We had started our team just a few months before after getting rejected by all the other teams. Abu was too young. Ngwengwe was too short. I was a girl. Amani was too fat. Ndutu’s grandmother was a ‘witch’, and the rest just weren’t good enough to play in other teams for one reason or another. So, we had gathered one day and cleared the plot behind Mchina’s house whose owner hadn’t started building yet. We made a ball out of plastic bags, a little bit of sand and sisal rope and started playing together every day after school. When the Chicken League started three weeks before, we signed up to play and made it to the finals. Winning the league was the biggest revenge we could take against everyone that looked down on us. We were ready.

We reached the football pitch early, kicked off our slippers and started jogging. We all played barefoot because none of us had cleats. Migoko team arrived shortly after us. They jogged around the pitch, making hissing sounds to intimidate us. A crowd started gathering around the field. Queen and the girls had abandoned their rede game to watch the match too. There was much anticipation - who wins, who gets injured, who cries? Migoko team was known for making kids cry on the pitch.

Shabani, who played for the older boys’ team, was the referee. He held the trophy chicken in his arms, a white rooster with a bright red crown. He tied a rope around its legs to keep it from running away and kept it on the edge of the field where other older boys from his team stood. The chicken, probably terrified, cried in protest. Shabani called the captains to toss the coin to decide on who starts the game, and because we didn’t have uniform jerseys, the coin toss was also to decide which team wore shirts, and which played shirtless.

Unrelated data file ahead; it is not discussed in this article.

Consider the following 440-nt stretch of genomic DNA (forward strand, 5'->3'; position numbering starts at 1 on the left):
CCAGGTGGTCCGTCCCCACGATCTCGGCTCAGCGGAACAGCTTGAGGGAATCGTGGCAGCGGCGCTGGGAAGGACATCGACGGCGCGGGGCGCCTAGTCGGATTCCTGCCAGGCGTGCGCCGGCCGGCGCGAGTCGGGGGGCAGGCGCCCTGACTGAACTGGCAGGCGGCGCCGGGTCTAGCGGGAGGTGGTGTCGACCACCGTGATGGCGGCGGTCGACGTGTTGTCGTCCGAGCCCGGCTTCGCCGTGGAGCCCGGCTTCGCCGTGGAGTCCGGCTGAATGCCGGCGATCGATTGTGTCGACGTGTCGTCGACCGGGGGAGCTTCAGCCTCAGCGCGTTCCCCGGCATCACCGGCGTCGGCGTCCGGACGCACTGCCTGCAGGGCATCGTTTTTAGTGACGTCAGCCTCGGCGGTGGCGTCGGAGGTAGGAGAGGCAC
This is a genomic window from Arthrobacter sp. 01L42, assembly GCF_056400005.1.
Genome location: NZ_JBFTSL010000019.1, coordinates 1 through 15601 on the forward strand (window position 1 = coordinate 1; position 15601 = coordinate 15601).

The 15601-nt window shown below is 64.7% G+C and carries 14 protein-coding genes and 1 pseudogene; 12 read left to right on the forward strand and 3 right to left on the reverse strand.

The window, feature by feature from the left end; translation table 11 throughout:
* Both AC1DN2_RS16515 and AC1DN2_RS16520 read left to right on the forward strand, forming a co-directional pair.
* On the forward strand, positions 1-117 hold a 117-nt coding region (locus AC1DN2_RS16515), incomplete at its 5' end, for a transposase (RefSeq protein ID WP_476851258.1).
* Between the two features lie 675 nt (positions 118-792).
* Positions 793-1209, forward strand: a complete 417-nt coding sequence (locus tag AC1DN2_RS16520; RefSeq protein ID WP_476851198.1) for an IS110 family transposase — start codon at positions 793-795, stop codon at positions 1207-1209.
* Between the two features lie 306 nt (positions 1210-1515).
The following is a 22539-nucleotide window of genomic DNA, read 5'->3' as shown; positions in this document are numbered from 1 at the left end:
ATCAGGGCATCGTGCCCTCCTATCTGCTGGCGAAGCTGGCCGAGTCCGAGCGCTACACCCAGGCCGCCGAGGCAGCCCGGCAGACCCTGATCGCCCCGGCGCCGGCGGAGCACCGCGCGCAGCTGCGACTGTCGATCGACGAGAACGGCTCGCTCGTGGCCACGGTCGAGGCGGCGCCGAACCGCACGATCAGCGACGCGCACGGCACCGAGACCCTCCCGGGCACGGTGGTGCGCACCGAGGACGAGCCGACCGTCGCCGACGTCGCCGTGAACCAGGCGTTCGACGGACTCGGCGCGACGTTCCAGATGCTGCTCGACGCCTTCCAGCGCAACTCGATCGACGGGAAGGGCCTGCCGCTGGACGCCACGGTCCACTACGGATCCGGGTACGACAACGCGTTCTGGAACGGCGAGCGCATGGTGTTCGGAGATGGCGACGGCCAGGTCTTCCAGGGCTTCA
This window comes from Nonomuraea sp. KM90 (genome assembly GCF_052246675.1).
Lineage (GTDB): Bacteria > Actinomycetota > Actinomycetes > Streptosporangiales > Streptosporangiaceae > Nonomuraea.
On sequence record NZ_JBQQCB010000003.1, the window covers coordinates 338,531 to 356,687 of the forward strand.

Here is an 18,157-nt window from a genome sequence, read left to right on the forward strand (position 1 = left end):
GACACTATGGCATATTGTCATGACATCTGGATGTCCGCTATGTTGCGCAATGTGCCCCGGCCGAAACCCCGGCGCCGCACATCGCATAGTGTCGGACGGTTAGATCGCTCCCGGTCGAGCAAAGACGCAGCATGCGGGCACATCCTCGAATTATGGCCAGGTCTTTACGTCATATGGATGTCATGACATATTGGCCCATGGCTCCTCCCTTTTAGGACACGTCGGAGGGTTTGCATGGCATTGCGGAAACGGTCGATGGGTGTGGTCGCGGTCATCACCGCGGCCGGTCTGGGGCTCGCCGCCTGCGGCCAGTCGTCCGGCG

‘Heads or tails?’ Shabani asked Ngwengwe and Matongo.

‘Heads.’ Matongo answered first.

‘Tails, I guess,’ Ngwengwe shrugged. Shabani threw the coin in the air, and it landed on the bare ground. I bit my nails as he picked up the coin from the ground.

‘Migoko starts, Sissies play shirtless.’ My stomach sank when the ref announced. Migoko started laughing at our team. I searched for Queen in the crowd, hoping she would offer some kind of support from afar.

‘Take off your shirts you sissies!’ Some older boys shouted from the crowd.

‘Ref, can we just keep our shirts on? We have a girl in our team!’ Ngwengwe pleaded on my behalf.

‘The other team has to yield since they won the coin toss.’

There was no way Migoko team would agree to playing shirtless. Matongo, Migoko’s captain, and Ngwengwe were sworn enemies. They both liked Queen. She didn’t like either one of them, but every so often she allowed one of them to buy her Sunvita, frozen blackcurrant juice.

The boys took off their shirts and tossed them outside the field. Their sweaty small chests glistened in the sun. I envied the flatness of their chests; puberty was still a long way for them. All eyes were on me, waiting to see if I’d take my shirt off too. My hands shook, and I could feel a stream of sweat dripping in my armpits. That was the day the whole world found out I had breasts. If I kept my shirt on, everyone would assume I had them, and if I took my shirt off, everyone would know I had them.

I closed my eyes for a moment to pray. When I opened them, the crowd was still waiting for me to do something. I slowly peeled off the first t-shirt and tossed it in the pile of my team’s t-shirts. I had just started pulling off my second t-shirt when I saw Queen doing her brilliance snap. I let out a loud sigh when she stormed into the field screaming at the ref.

‘This is unfair! You can’t make her take off her shirt.’

‘I don’t make the rules, I just enforce them.’ Shabani wasn’t about to yield to some screaming twelve-year-old girl.

‘Boo! What kind of rules are those?’ Queen never backed down from a fight.

‘Girls-have-the-right-to-play-football!’ Queen started chanting with her fist up.

‘Girls-have-the-right-to-play-football!’ Some people started laughing at her. I couldn’t let my best friend take my punches. I joined her in the pitch with my fist up.

‘Girls-have-the-right-to-play-football!’

The girls from Queen’s rede group also joined in our march. The chants grew louder. We shouted with as much intensity and rage as we could find in our twelve-year-old lungs. We had all watched Sarafina, and Michael Jackson’s, ‘They don’t really care about us,’ video. This was our moment to protest!

‘Who-are-you-to-keep-us-out!’

‘Girls-have-the-right-to-play!’